(Financial) Growth

By , April 12, 2008 9:02 pm

So I just opened a Roth IRA (a retirement account which is taxed now, but then is not taxed when I take the money out after I’m 60). Specifically, after reading blog posts like this and being reminded of the awesome power of compound interest, I realized that I very much would like money to retire on and can afford to put a little bit away every month.

I’ve had an ING Direct savings account for a couple years,  and have been really happy with it, so I decided to take a look at their IRA mutual funds. I ended up splitting my initial investment ($250) and monthly automatic investment ($50/month) evenly between a general domestic large-company index fund (in theory, lower risk than just straight stock purchases, and moderate-but-steady reward) and a global science and technology fund (in theory, higher risk and higher long-term reward). Idea is that if I get an annual return of 10% (optimistic but historically reasonable for a 40-year investment) and invest just that $50/month (so $600/year or about $24,000 over the next 40 years) it’ll be worth $300,000+ when I’m 63. If I can bump that up to $2000 a year (about $166 a month or about $80,000 over the next 40 years) it’ll be worth over one million dollars by the time I retire.What I’m hoping to do is continue to split about 10% (and eventually more like 15% or 20%) between a retirement account like this IRA and my personal savings/investments. Right now, “personal savings/investment” just means my ING savings account (~3% interest right now) but hopefully, as I have more money, I’ll be able to split that category further into a savings account and some index funds or the like.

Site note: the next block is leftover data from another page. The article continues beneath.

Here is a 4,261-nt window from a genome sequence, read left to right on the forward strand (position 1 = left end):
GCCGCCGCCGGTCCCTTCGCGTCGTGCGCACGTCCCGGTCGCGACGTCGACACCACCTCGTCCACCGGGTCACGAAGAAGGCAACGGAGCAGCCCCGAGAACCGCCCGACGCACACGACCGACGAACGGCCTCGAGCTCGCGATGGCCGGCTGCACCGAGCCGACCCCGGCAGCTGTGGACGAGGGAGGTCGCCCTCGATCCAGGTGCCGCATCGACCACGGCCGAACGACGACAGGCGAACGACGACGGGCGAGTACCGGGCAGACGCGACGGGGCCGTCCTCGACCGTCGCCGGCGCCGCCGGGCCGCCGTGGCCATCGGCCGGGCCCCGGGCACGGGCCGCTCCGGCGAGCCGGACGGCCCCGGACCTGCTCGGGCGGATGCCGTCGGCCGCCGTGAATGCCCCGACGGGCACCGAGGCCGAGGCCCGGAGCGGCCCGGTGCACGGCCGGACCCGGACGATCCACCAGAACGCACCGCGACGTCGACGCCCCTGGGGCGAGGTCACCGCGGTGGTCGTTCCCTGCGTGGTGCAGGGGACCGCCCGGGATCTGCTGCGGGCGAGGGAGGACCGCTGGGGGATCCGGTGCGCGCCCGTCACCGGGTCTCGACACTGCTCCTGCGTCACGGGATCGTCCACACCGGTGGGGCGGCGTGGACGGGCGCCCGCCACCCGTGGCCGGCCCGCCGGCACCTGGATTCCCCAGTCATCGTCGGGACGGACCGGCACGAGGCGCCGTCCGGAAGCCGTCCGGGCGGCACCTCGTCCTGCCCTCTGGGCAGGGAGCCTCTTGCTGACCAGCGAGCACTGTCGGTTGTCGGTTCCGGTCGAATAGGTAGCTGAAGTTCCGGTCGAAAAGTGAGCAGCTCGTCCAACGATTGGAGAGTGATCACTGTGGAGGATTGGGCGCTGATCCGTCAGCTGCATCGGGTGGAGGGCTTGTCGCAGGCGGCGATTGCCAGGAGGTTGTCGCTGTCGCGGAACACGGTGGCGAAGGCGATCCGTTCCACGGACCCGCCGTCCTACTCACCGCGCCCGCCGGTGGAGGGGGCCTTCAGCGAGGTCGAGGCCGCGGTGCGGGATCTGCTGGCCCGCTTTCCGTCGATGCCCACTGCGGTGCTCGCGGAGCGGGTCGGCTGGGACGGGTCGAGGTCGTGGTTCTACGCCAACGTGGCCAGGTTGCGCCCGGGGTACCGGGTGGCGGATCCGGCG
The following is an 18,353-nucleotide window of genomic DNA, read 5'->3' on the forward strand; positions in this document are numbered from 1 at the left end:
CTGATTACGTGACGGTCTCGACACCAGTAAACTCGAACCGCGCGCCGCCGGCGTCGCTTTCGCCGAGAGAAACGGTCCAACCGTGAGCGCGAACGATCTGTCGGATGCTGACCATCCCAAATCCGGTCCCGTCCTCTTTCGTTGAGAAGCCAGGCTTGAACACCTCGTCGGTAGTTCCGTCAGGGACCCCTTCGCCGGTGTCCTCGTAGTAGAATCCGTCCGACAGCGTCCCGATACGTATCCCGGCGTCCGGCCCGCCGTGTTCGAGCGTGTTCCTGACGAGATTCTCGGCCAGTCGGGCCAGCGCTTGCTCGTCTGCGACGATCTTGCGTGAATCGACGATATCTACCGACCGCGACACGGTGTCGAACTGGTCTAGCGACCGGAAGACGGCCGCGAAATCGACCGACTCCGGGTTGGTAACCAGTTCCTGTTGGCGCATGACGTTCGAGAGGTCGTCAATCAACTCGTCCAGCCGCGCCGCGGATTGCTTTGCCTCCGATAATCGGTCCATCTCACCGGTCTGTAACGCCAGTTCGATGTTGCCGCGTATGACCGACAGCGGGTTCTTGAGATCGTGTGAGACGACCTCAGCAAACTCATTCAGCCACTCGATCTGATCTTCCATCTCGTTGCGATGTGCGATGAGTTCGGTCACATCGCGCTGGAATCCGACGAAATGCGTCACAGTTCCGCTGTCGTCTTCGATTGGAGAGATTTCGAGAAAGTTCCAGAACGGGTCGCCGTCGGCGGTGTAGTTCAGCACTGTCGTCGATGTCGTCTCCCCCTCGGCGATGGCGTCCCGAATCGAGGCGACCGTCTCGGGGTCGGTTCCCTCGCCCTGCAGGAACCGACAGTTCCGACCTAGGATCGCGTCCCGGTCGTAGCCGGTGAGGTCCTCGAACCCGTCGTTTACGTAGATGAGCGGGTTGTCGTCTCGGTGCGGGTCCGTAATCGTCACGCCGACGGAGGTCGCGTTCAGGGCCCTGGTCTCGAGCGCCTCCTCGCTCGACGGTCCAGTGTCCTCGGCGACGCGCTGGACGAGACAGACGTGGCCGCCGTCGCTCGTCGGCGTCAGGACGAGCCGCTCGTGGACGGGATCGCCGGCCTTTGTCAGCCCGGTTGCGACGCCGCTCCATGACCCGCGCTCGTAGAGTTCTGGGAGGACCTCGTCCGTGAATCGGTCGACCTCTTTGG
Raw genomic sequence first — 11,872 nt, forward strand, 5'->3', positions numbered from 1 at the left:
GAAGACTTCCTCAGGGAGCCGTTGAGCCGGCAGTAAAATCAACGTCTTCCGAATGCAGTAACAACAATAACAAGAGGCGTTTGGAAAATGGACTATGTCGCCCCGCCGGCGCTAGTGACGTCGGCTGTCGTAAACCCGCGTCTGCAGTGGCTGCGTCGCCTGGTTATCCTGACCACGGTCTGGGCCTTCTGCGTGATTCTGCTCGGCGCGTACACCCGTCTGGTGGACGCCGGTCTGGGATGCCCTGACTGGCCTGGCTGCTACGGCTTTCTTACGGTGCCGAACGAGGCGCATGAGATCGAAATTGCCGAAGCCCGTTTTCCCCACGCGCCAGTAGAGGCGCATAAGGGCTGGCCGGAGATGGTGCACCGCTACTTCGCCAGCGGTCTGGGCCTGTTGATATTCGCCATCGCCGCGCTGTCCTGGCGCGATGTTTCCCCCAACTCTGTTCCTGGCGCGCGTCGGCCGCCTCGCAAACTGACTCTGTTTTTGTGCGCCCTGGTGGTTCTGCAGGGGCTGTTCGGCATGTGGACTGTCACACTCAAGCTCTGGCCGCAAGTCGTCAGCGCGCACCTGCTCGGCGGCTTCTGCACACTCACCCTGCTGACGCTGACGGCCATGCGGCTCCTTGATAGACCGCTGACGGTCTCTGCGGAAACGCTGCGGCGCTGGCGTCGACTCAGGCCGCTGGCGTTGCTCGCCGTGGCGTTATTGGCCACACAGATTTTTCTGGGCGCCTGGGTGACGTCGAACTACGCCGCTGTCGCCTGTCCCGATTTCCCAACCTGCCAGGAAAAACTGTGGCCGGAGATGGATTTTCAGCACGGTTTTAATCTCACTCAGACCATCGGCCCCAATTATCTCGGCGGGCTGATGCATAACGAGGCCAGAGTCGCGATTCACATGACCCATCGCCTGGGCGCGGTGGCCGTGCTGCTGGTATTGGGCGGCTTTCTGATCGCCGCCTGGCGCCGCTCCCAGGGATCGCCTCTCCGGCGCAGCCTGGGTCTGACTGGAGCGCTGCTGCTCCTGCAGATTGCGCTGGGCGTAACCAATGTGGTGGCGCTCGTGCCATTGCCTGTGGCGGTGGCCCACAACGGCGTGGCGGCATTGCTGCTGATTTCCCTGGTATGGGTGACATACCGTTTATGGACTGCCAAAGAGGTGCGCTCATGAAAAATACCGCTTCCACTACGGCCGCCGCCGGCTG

So, over the next couple years, I’m hoping to split 10-20% of my income into two major categories, with sub-categories:

  1. Personal savings and investments
    1. Savings/bonds/CDs/etc (low risk/reward; right now, all I have)
    2. Index funds/stocks/etc (high risk/reward; hopefully adding these over the next couple years)
  2. Retirement savings and investments
    1. Savings/bonds/CDs/etc (low risk/reward; hopefully adding these over the next couple years)
    2. Index funds/stocks/etc (high risk/reward; right now only have theses)

I’m pretty psyched, in large part because I’m privileged by having zero debt. My parents were able to take on my college costs, I am able to pay off my credit cards 100% right now, I have health insurance, 95% of which is paid for by my work, I have no kids, no car payments, etc, etc, etc. That means I’m in the last spot most people usually start thinking about retirement or investing, but the perfect spot to actually do it and take advantage of that beautiful wonder, compound interest.

-R

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